The Securities and Exchange Board of India(Sebi) has banned Price Waterhouse (PW) and entities in its network from auditing listed companies for a period of two years, after finding it guilty in the Rs 7,136 crore Satyam scam of 2009.
In its order, Sebi held that PW did not comply with auditing standards and was complicit with the perpetrators, reported Hindustan Times.
â€śIn this context, the long period during which the falsification of account books took place, without the same drawing the attention of PWCIL or other PW entities in India, points to a systemic problem in the audit processes carried out by the PW entities,â€ť said SEBI, reported the Economic Times.
The order states that PW and audit firms in its network cannot issue audit certificates directly or indirectly, but it will not impact the audits taken up for the 2017-18 financial year.
According to Livemint, PW and its senior partners S Gopalakrishan and Srinivas Talluri have to relinquish â€śRs 13,09,01,664 with interest calculated at the rate of 12 per cent per annum from January 7, 2009 till the date of paymentâ€ť.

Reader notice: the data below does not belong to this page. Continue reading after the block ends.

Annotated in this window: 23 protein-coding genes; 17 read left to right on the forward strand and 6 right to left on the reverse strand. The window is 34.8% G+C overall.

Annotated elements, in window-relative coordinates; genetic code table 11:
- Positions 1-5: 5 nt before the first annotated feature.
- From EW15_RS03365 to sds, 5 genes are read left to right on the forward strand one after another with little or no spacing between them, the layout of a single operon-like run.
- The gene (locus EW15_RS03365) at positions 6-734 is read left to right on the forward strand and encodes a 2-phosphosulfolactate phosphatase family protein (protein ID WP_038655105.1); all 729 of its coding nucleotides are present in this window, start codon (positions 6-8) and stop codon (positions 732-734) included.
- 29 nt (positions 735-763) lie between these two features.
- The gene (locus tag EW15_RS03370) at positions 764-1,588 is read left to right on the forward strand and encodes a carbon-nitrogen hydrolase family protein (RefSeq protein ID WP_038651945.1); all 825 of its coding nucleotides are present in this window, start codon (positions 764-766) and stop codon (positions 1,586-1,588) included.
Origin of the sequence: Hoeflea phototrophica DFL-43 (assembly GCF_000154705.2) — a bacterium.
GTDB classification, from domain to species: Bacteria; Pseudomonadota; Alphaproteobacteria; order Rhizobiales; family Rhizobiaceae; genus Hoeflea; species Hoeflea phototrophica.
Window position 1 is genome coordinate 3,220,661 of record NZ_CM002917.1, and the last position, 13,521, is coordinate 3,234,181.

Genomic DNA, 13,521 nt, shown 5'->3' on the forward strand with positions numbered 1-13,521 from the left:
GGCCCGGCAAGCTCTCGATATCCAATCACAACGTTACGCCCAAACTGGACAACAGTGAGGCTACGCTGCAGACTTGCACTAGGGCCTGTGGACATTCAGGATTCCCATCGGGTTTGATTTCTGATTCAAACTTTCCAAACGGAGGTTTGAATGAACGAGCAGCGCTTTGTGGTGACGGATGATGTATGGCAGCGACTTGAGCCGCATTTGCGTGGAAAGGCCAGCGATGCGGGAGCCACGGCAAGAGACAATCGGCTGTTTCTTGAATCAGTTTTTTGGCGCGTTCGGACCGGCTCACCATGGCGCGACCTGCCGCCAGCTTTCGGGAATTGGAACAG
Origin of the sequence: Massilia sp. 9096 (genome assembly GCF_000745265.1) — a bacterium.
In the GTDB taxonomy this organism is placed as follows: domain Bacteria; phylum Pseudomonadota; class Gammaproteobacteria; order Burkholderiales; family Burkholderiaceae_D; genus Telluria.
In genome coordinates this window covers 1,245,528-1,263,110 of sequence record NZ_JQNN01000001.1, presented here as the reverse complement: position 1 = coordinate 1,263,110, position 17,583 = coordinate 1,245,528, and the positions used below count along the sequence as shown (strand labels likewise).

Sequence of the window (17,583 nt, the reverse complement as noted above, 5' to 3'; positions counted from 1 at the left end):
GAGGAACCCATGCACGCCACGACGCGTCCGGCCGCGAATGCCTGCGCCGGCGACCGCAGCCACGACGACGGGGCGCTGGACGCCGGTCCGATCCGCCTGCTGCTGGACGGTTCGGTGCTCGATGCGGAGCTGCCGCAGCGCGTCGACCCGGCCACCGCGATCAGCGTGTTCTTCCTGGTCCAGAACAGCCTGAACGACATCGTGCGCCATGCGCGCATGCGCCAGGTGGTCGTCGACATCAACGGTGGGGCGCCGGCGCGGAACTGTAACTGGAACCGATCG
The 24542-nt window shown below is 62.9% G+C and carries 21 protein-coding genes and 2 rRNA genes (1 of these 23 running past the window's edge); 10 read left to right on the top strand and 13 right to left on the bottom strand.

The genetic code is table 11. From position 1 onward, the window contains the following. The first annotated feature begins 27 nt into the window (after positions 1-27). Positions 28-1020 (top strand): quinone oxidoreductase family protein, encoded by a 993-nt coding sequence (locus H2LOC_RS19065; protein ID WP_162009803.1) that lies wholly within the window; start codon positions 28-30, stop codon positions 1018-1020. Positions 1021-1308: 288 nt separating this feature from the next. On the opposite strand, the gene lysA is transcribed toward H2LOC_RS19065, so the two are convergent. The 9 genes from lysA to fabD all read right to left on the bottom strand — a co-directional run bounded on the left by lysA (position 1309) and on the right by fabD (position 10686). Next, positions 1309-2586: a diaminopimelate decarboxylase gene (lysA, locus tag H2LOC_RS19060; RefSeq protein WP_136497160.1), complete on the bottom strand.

Gopalakrishnan and Srinivas had certified Satyamâ€™s audit reports from 2000-08.
The order has been passed under the Prevention of Fraudulent and Unfair Trade Practices regulations and Section 11 of Sebi Act, Livemint added.
â€śWe are disappointed with the findings of the Sebi investigations and the adjudication orderâ€¦ we are confident of getting a stay before this order becomes effective,â€ť a PW spokesperson told Financial Express.
â€śWe believe that the order is also not in line with the directions of the Bombay High Court order of 2011 and so we are confident of getting a stay before this order becomes effective,â€ť PW said in a statement.
Satyam case background
The top management of Satyam Computer Services dressed up their accounts, balance sheets and profit margins to show a rosy picture of the company, in an effort to get more investments from the public.
Fixed deposit receipts of many banks were forged for the same purpose.
They consistently did this over a period of six years - from 2003 to 2009.
Additionally, they also prepared over 7,561 fake invoices, fake clients and fake projects.
They even recruited more and more people to show that the "growing" company was in need of more staff.
Their plan crashed when the company could not pay its employees their salaries.
On January 7, 2009, Satyamâ€™s chairman Ramalinga Raju admitted his guilt and wrote a letter of confession to the employees. He was convicted in 2015.